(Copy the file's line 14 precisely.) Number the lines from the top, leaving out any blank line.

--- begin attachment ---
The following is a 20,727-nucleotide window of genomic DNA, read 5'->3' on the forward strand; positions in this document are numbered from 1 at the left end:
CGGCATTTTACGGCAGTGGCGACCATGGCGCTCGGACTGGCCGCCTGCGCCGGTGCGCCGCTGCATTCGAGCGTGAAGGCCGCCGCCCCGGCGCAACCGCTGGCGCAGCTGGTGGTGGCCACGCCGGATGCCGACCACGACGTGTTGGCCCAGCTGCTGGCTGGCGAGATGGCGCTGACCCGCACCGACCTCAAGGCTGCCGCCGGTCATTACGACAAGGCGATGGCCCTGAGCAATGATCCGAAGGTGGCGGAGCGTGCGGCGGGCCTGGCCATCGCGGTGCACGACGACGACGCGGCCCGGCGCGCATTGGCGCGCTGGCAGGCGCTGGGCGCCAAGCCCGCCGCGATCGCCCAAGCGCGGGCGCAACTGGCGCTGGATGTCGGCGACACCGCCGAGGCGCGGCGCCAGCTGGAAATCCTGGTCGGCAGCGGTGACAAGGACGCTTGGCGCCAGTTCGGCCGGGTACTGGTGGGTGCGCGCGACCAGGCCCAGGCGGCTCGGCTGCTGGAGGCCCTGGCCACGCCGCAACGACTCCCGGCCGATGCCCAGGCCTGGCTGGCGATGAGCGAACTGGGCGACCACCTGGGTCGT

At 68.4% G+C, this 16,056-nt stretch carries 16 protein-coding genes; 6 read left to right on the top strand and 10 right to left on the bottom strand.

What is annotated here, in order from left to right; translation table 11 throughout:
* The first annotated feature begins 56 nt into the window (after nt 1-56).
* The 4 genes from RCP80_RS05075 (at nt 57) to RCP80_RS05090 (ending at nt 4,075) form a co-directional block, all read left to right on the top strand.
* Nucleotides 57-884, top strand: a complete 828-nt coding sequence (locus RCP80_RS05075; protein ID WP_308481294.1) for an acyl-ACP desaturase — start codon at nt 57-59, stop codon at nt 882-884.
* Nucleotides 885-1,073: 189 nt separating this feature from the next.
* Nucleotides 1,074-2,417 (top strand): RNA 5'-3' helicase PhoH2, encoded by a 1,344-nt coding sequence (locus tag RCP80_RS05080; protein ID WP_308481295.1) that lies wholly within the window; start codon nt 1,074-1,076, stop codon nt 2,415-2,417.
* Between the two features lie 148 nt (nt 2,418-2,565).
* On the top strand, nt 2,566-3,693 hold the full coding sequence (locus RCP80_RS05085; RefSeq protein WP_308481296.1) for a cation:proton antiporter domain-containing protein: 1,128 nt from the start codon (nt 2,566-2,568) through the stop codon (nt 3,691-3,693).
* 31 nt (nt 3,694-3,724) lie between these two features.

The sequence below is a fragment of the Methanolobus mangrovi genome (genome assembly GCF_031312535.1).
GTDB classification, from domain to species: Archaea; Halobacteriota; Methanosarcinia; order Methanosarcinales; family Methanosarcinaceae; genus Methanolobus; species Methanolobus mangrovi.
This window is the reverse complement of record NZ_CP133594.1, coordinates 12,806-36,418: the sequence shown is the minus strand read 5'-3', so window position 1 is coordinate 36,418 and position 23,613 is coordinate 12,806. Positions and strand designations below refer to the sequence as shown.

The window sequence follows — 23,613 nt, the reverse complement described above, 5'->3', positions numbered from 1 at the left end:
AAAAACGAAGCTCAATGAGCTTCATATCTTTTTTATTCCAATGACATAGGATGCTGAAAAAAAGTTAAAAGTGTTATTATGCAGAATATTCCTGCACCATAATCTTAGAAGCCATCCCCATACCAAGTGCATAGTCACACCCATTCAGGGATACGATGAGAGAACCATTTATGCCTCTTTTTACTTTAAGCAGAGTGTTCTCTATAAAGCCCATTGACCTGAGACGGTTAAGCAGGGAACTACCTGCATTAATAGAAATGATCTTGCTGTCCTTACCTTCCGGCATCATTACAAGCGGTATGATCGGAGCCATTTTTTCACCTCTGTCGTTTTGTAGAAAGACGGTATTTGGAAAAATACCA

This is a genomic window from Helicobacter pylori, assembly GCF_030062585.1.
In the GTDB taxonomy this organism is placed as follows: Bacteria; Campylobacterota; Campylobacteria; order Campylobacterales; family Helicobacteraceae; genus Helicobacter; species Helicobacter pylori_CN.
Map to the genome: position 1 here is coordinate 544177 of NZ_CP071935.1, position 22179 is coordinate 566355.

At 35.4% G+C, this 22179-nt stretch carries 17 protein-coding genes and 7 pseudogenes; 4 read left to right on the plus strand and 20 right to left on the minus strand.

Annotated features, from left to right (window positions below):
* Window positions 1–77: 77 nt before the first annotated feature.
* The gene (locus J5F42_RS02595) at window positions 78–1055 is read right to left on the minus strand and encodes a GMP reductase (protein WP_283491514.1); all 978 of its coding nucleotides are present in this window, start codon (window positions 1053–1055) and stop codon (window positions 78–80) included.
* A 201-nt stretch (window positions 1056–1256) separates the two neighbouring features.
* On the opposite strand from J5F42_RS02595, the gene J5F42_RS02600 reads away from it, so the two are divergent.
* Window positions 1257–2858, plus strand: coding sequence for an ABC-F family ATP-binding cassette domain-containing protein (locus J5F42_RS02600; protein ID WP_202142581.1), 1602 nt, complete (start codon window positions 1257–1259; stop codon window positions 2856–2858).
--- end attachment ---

GTDB classification, from domain to species: Archaea; Halobacteriota; Methanosarcinia; order Methanosarcinales; family Methanosarcinaceae; genus Methanolobus; species Methanolobus mangrovi.